How could Florida’s Orchid Beach Police Chief Holly Barker outdo her action-packed debut (Orchid Beach, 1998)? By losing her bridegroom to the lunatic terrorists who, having failed to kill presidential candidate William Henry Lee in The Run (2000), are trying again now that he’s been elected.
En route to his wedding to Holly, Jackson Oxenhandler visits a branch of Southern Trust just in time to stop a shotgun blast an otherwise highly professional robber fires against his chief’s orders. (Readers who take this as a clue to some deeper design don’t know Woods very well.) Luckily, though improbably, Jackson’s spent his last few minutes chatting with visiting Woods superhero Stone Barrington (Cold Paradise, p. 289, etc.), who’s able to give Holly some wonderfully precise descriptions of the four robbers. A check on the branch’s recent hires reveals another amazing coincidence. Two separate employees seem to have been in cahoots with the misguided patriots calling themselves The Elect, one to provide inside dope for the robbery, the other to embezzle funds for the sort of large-bore weapons Holly and her dad Ham stumble on when their attempt to trace a vanished teller brings them to a major-league gun show run by a cadre of survivalists so impressed with Ham’s Army pedigree and delivery of terms like “Desert Storm” and “Vietnam” that they take him to their bosom. It’s Ham, groomed as a sharpshooting assassin by The Elect, who emerges as the real star of the show, as the lame whodunit disappears with no more trace than Holly’s grief for the fiancé she lost on their wedding day, leaving a standard anti-terrorist tale that’s a custom fit for Woods’s comic-strip approach to character.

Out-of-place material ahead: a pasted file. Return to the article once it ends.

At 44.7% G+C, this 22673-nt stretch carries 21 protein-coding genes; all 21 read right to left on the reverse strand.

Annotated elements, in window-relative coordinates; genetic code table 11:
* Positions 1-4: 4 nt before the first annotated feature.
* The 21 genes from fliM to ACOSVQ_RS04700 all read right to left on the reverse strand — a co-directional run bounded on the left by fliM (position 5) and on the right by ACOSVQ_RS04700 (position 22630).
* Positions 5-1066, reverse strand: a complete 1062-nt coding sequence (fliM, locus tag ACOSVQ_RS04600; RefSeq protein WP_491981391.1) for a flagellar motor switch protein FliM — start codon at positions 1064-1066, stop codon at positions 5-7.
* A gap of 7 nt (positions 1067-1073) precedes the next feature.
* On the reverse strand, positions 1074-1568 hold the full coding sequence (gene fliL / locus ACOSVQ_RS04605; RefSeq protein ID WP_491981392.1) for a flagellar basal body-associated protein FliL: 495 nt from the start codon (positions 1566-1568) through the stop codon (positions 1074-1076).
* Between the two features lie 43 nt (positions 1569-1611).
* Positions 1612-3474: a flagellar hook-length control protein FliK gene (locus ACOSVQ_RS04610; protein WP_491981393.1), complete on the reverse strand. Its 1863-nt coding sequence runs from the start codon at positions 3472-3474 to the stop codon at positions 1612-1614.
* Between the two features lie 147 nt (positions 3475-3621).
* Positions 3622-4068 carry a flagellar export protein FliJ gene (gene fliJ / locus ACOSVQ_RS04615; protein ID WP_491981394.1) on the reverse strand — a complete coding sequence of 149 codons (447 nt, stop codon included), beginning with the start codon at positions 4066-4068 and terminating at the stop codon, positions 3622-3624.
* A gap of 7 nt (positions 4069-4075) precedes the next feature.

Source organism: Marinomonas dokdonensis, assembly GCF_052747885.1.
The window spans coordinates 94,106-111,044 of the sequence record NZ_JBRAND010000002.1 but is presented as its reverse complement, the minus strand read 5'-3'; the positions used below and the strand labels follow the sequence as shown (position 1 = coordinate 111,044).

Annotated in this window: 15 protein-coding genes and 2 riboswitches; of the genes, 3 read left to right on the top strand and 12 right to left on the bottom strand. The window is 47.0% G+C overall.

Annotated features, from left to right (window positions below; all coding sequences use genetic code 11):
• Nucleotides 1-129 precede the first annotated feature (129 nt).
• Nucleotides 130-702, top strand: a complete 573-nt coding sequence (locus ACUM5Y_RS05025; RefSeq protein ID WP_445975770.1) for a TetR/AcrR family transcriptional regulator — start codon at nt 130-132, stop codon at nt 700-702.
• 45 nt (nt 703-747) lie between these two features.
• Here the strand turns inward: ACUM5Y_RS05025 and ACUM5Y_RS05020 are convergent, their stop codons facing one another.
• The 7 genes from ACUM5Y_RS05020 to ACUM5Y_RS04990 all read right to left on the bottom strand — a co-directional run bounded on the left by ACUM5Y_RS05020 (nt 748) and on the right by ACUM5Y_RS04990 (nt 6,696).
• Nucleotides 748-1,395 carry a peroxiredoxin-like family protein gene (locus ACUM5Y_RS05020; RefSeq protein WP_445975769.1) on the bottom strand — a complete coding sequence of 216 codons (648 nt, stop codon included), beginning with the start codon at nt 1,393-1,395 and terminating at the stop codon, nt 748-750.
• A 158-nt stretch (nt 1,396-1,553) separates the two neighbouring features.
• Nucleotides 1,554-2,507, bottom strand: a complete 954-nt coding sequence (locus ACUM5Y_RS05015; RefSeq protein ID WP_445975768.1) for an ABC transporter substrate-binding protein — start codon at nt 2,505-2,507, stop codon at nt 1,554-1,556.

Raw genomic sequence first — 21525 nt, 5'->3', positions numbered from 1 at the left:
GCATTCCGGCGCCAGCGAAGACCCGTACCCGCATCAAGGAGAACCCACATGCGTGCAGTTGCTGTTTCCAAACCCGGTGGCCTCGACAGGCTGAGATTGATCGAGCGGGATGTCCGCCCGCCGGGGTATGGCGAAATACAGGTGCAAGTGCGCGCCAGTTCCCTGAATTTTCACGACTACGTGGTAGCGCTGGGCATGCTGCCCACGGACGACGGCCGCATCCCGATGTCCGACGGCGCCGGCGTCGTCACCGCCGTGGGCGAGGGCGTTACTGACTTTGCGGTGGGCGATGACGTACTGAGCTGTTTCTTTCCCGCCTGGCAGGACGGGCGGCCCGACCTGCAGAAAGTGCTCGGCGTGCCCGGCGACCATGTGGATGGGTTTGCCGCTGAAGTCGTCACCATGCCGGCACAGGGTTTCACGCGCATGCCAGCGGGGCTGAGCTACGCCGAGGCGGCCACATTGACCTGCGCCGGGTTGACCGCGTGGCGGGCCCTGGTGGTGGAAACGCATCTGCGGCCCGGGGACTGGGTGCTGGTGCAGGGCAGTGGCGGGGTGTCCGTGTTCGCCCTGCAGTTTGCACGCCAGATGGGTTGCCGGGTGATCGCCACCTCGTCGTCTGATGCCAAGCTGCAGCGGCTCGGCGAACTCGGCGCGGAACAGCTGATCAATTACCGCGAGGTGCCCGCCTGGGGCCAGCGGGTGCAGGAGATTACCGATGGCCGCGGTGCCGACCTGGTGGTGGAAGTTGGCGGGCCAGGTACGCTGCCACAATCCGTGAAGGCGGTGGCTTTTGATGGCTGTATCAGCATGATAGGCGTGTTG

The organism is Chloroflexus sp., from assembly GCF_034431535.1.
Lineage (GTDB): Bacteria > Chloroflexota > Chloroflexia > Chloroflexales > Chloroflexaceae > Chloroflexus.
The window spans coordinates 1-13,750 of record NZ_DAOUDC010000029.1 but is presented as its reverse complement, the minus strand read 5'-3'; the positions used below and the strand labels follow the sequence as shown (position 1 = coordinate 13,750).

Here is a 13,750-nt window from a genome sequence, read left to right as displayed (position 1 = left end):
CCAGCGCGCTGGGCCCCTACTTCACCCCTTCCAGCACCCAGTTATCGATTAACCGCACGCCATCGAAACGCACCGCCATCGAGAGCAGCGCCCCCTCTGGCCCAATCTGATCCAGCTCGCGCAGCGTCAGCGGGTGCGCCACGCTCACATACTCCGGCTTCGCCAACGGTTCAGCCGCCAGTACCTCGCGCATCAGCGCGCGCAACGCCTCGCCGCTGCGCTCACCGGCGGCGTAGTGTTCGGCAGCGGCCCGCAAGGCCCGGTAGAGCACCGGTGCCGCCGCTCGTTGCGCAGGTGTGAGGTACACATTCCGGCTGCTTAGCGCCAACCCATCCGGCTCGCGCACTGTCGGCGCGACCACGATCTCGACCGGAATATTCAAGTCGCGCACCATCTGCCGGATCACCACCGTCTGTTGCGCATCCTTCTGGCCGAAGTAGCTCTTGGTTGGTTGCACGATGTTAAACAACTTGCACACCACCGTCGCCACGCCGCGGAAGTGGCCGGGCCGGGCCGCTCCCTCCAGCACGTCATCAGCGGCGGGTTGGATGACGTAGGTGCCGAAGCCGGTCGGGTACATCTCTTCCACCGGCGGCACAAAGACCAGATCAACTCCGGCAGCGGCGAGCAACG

Saturday matinee fodder that’ll keep you turning pages faster than an Elect recruit can field-strip a sidearm—though it’ll help if your own capacity for critical reflection is just as low.